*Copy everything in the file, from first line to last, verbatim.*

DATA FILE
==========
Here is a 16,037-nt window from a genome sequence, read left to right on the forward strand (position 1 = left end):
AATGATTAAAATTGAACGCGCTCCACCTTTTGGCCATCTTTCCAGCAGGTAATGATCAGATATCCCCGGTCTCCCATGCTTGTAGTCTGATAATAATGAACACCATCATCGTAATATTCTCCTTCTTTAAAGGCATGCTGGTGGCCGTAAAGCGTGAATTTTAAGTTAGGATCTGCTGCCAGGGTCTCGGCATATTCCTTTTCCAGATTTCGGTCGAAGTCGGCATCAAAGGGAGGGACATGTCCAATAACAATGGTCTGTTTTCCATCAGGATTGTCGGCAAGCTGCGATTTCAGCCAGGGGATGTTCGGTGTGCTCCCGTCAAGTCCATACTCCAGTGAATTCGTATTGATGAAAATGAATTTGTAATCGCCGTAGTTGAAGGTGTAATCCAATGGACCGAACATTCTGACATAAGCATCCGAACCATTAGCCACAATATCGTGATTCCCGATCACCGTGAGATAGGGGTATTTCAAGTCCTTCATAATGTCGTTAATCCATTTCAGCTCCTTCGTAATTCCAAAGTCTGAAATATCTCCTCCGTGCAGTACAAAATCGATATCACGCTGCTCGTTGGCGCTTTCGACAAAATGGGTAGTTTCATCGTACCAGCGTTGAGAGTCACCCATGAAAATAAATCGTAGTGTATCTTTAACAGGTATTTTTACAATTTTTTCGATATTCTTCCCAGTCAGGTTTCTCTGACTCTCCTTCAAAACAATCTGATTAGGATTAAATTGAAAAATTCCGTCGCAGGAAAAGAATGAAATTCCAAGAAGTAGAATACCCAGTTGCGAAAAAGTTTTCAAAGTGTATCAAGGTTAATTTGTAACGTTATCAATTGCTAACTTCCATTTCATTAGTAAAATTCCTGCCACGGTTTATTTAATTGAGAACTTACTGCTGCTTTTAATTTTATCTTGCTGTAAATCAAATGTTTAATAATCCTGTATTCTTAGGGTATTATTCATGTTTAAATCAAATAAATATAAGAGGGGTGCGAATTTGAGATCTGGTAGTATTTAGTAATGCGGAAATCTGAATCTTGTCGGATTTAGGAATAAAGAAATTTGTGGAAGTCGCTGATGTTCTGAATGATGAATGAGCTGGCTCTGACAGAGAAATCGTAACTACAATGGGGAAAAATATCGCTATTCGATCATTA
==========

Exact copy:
Here is a 16,037-nt window from a genome sequence, read left to right on the forward strand (position 1 = left end):
AATGATTAAAATTGAACGCGCTCCACCTTTTGGCCATCTTTCCAGCAGGTAATGATCAGATATCCCCGGTCTCCCATGCTTGTAGTCTGATAATAATGAACACCATCATCGTAATATTCTCCTTCTTTAAAGGCATGCTGGTGGCCGTAAAGCGTGAATTTTAAGTTAGGATCTGCTGCCAGGGTCTCGGCATATTCCTTTTCCAGATTTCGGTCGAAGTCGGCATCAAAGGGAGGGACATGTCCAATAACAATGGTCTGTTTTCCATCAGGATTGTCGGCAAGCTGCGATTTCAGCCAGGGGATGTTCGGTGTGCTCCCGTCAAGTCCATACTCCAGTGAATTCGTATTGATGAAAATGAATTTGTAATCGCCGTAGTTGAAGGTGTAATCCAATGGACCGAACATTCTGACATAAGCATCCGAACCATTAGCCACAATATCGTGATTCCCGATCACCGTGAGATAGGGGTATTTCAAGTCCTTCATAATGTCGTTAATCCATTTCAGCTCCTTCGTAATTCCAAAGTCTGAAATATCTCCTCCGTGCAGTACAAAATCGATATCACGCTGCTCGTTGGCGCTTTCGACAAAATGGGTAGTTTCATCGTACCAGCGTTGAGAGTCACCCATGAAAATAAATCGTAGTGTATCTTTAACAGGTATTTTTACAATTTTTTCGATATTCTTCCCAGTCAGGTTTCTCTGACTCTCCTTCAAAACAATCTGATTAGGATTAAATTGAAAAATTCCGTCGCAGGAAAAGAATGAAATTCCAAGAAGTAGAATACCCAGTTGCGAAAAAGTTTTCAAAGTGTATCAAGGTTAATTTGTAACGTTATCAATTGCTAACTTCCATTTCATTAGTAAAATTCCTGCCACGGTTTATTTAATTGAGAACTTACTGCTGCTTTTAATTTTATCTTGCTGTAAATCAAATGTTTAATAATCCTGTATTCTTAGGGTATTATTCATGTTTAAATCAAATAAATATAAGAGGGGTGCGAATTTGAGATCTGGTAGTATTTAGTAATGCGGAAATCTGAATCTTGTCGGATTTAGGAATAAAGAAATTTGTGGAAGTCGCTGATGTTCTGAATGATGAATGAGCTGGCTCTGACAGAGAAATCGTAACTACAATGGGGAAAAATATCGCTATTCGATCATTA